Just be careful about leaving gaps in your employment dates. If you find and taking this information off will leave gaps, consider instead, changing the job description to include your transferable skills. If you have many years of experience, you may consider setting up an Early Career section where you briefly summarize or even combine employers, maybe even job titles and employment dates. Other expendable items include obsolete technology and your high school information after your attending college.
Be careful of setting off flares; employment dates they go back too far will attract about as much attention. Consider including as much of your more recent experience as possible and only what is pertinent to the job. Use your best judgment depending on the field you're in to figure out what your cutoff date would be and when you would start dating yourself. For example, I started working at fourteen years old while attending high school and I worked my way through college. As I gained more experience, those jobs dropped off of my resume, but they were very valuable when I was just getting my start.
Do you hold a senior- or executive-level position? In addition to your resume, you may need to include a portfolio of documents, including an executive biography or leadership process profile to clearly illustrate your track record of accomplishments and leadership abilities. Ask yourself these questions: Are you, including information that is totally irrelevant to the position you're targeting? Will the information provided assist you in getting the interview? Are you trying to crunch your resume into one page by eliminating pertinent information, making the margins too small, decreasing the font size, and eliminating their white space? In other words, are you making it hard to read simply because you've heard it should only be one page? Is it as concise as possible? Stay to the point and keep focused on your target position.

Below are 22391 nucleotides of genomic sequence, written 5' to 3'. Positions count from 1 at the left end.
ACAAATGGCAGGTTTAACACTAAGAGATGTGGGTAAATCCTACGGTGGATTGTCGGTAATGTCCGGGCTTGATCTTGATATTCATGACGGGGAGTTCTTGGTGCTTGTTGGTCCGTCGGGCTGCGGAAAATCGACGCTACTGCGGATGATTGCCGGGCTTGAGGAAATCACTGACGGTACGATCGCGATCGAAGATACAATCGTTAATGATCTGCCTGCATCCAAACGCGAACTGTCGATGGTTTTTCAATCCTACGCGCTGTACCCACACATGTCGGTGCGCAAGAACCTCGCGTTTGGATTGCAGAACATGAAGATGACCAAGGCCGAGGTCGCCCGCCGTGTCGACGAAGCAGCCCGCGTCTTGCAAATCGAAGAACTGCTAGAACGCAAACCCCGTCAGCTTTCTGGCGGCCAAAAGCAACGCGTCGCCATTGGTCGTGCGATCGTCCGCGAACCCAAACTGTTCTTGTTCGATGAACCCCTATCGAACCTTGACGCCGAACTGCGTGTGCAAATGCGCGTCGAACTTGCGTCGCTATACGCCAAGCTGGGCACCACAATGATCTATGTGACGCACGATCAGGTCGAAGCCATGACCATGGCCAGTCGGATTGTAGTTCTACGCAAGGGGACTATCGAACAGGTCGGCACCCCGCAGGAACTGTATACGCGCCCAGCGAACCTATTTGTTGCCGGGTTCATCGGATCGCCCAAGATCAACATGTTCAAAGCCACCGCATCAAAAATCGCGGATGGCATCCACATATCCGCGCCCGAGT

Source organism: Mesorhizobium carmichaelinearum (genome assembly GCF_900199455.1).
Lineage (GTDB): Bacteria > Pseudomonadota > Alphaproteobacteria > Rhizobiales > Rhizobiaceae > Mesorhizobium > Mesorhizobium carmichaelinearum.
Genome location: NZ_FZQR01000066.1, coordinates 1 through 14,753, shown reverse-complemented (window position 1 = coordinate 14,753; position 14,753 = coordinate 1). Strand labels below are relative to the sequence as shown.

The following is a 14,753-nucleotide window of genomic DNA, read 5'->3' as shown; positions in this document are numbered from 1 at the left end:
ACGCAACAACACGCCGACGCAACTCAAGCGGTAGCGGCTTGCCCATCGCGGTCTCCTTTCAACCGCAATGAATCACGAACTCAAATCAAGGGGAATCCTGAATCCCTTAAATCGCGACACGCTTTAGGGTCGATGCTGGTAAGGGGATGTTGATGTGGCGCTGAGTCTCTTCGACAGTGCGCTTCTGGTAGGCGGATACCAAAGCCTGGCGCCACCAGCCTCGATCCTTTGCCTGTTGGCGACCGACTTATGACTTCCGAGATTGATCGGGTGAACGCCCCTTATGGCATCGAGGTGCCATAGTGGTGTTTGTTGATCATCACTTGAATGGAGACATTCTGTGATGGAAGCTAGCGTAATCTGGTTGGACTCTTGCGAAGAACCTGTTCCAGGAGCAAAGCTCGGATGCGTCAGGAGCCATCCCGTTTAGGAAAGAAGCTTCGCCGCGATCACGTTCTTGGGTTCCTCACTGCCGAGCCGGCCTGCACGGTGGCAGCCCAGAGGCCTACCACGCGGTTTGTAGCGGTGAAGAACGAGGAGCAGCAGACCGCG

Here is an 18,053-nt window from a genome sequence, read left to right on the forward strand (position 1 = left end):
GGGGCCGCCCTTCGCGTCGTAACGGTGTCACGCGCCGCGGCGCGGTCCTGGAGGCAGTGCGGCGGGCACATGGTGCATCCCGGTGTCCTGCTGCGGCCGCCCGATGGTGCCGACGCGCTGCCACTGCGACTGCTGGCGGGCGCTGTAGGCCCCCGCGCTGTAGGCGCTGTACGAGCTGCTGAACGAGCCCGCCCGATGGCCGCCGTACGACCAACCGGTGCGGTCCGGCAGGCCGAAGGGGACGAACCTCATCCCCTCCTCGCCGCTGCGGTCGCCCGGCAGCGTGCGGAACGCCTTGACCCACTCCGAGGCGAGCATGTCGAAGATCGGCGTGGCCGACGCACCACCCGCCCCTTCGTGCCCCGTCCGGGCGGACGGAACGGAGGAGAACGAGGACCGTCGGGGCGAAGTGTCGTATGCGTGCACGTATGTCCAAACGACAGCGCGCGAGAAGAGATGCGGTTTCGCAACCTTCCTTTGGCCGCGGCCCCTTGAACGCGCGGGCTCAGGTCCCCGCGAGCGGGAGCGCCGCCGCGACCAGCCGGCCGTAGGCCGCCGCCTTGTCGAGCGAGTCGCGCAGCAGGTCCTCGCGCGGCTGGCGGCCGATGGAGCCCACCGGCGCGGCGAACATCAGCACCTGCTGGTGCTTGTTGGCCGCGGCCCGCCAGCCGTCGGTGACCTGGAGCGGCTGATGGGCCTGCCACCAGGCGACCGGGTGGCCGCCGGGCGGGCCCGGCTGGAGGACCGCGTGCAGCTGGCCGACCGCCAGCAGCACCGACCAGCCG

And the survey says, Robert Half Technology, a respected recruiting firm, shared some information with me about a recent poll they conducted. They interviewed senior executives for a survey regarding their preferences in resume length. They found that the best rule of thumb is to allow the breadth and depth of your experience to dictate resume length. They suggest before putting anything on your resume ask, does it add value to my candidacy? If it doesn't, eliminate the information or recast it in more meaningful terms.
So, how long should your resume be? Your resume should be exactly the length it takes to market and sell yourself for each targeted job. Try to keep it between one and two pages; be concise. Keep focused on your qualifications accomplishments and achievements, but don't sell yourself short. And remember, although a one-page resume is no longer hard-and-fast rule, you certainly should never create a 10-page resume. You may want to rethink your strategy or perhaps create a portfolio in addition to your resume if it's running onto multiple pages.
The most important thing to remember is to include as much relevant information as needed to advertise and market yourself to your target. Just be sure to make yourself shine and cast yourself in the best possible light.